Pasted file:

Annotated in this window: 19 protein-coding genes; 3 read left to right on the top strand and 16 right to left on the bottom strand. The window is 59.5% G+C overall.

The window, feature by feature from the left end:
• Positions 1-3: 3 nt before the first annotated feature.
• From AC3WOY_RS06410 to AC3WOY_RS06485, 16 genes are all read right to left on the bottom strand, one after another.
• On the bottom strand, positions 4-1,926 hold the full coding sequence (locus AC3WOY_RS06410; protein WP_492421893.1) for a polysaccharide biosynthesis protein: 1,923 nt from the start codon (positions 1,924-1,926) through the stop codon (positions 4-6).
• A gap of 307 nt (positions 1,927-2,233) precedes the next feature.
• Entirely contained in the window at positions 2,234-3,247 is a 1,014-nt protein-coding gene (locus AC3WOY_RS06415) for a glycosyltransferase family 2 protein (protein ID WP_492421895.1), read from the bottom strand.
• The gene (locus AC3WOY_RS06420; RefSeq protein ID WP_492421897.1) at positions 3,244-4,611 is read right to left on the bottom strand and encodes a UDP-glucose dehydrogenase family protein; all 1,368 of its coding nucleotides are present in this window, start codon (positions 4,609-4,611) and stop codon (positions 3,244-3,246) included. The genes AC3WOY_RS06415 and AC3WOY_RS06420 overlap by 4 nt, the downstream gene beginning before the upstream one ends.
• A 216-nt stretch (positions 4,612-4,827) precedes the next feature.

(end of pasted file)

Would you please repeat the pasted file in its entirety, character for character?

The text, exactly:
Annotated in this window: 19 protein-coding genes; 3 read left to right on the top strand and 16 right to left on the bottom strand. The window is 59.5% G+C overall.

The window, feature by feature from the left end:
• Positions 1-3: 3 nt before the first annotated feature.
• From AC3WOY_RS06410 to AC3WOY_RS06485, 16 genes are all read right to left on the bottom strand, one after another.
• On the bottom strand, positions 4-1,926 hold the full coding sequence (locus AC3WOY_RS06410; protein WP_492421893.1) for a polysaccharide biosynthesis protein: 1,923 nt from the start codon (positions 1,924-1,926) through the stop codon (positions 4-6).
• A gap of 307 nt (positions 1,927-2,233) precedes the next feature.
• Entirely contained in the window at positions 2,234-3,247 is a 1,014-nt protein-coding gene (locus AC3WOY_RS06415) for a glycosyltransferase family 2 protein (protein ID WP_492421895.1), read from the bottom strand.
• The gene (locus AC3WOY_RS06420; RefSeq protein ID WP_492421897.1) at positions 3,244-4,611 is read right to left on the bottom strand and encodes a UDP-glucose dehydrogenase family protein; all 1,368 of its coding nucleotides are present in this window, start codon (positions 4,609-4,611) and stop codon (positions 3,244-3,246) included. The genes AC3WOY_RS06415 and AC3WOY_RS06420 overlap by 4 nt, the downstream gene beginning before the upstream one ends.
• A 216-nt stretch (positions 4,612-4,827) precedes the next feature.